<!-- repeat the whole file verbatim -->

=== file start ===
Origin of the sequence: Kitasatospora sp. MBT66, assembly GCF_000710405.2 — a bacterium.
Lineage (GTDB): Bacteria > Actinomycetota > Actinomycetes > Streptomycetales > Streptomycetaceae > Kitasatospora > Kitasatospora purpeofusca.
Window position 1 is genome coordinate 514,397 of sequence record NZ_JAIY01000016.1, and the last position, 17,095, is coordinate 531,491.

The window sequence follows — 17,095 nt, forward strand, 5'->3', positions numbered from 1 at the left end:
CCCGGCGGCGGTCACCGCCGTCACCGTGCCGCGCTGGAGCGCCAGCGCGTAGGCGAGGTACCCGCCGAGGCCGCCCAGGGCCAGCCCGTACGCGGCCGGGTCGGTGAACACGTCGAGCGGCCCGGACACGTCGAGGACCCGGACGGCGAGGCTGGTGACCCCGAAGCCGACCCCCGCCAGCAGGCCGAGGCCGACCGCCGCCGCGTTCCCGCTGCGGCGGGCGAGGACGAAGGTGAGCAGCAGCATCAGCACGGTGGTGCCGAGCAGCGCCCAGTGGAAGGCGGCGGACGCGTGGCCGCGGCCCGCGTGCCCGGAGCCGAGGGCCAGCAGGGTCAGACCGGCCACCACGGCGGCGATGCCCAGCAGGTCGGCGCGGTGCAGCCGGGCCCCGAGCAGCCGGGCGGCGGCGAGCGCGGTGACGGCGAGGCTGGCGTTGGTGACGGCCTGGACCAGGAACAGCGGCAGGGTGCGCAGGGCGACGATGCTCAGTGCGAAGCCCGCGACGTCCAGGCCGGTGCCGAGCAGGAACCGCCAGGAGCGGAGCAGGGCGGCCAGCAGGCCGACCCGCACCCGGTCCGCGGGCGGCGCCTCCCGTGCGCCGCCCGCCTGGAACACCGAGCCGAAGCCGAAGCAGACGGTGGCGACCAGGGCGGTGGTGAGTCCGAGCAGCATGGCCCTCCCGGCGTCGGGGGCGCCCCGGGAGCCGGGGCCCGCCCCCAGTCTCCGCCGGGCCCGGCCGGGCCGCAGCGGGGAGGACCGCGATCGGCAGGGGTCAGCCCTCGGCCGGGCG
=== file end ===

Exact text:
Origin of the sequence: Kitasatospora sp. MBT66, assembly GCF_000710405.2 — a bacterium.
Lineage (GTDB): Bacteria > Actinomycetota > Actinomycetes > Streptomycetales > Streptomycetaceae > Kitasatospora > Kitasatospora purpeofusca.
Window position 1 is genome coordinate 514,397 of sequence record NZ_JAIY01000016.1, and the last position, 17,095, is coordinate 531,491.

The window sequence follows — 17,095 nt, forward strand, 5'->3', positions numbered from 1 at the left end:
CCCGGCGGCGGTCACCGCCGTCACCGTGCCGCGCTGGAGCGCCAGCGCGTAGGCGAGGTACCCGCCGAGGCCGCCCAGGGCCAGCCCGTACGCGGCCGGGTCGGTGAACACGTCGAGCGGCCCGGACACGTCGAGGACCCGGACGGCGAGGCTGGTGACCCCGAAGCCGACCCCCGCCAGCAGGCCGAGGCCGACCGCCGCCGCGTTCCCGCTGCGGCGGGCGAGGACGAAGGTGAGCAGCAGCATCAGCACGGTGGTGCCGAGCAGCGCCCAGTGGAAGGCGGCGGACGCGTGGCCGCGGCCCGCGTGCCCGGAGCCGAGGGCCAGCAGGGTCAGACCGGCCACCACGGCGGCGATGCCCAGCAGGTCGGCGCGGTGCAGCCGGGCCCCGAGCAGCCGGGCGGCGGCGAGCGCGGTGACGGCGAGGCTGGCGTTGGTGACGGCCTGGACCAGGAACAGCGGCAGGGTGCGCAGGGCGACGATGCTCAGTGCGAAGCCCGCGACGTCCAGGCCGGTGCCGAGCAGGAACCGCCAGGAGCGGAGCAGGGCGGCCAGCAGGCCGACCCGCACCCGGTCCGCGGGCGGCGCCTCCCGTGCGCCGCCCGCCTGGAACACCGAGCCGAAGCCGAAGCAGACGGTGGCGACCAGGGCGGTGGTGAGTCCGAGCAGCATGGCCCTCCCGGCGTCGGGGGCGCCCCGGGAGCCGGGGCCCGCCCCCAGTCTCCGCCGGGCCCGGCCGGGCCGCAGCGGGGAGGACCGCGATCGGCAGGGGTCAGCCCTCGGCCGGGCG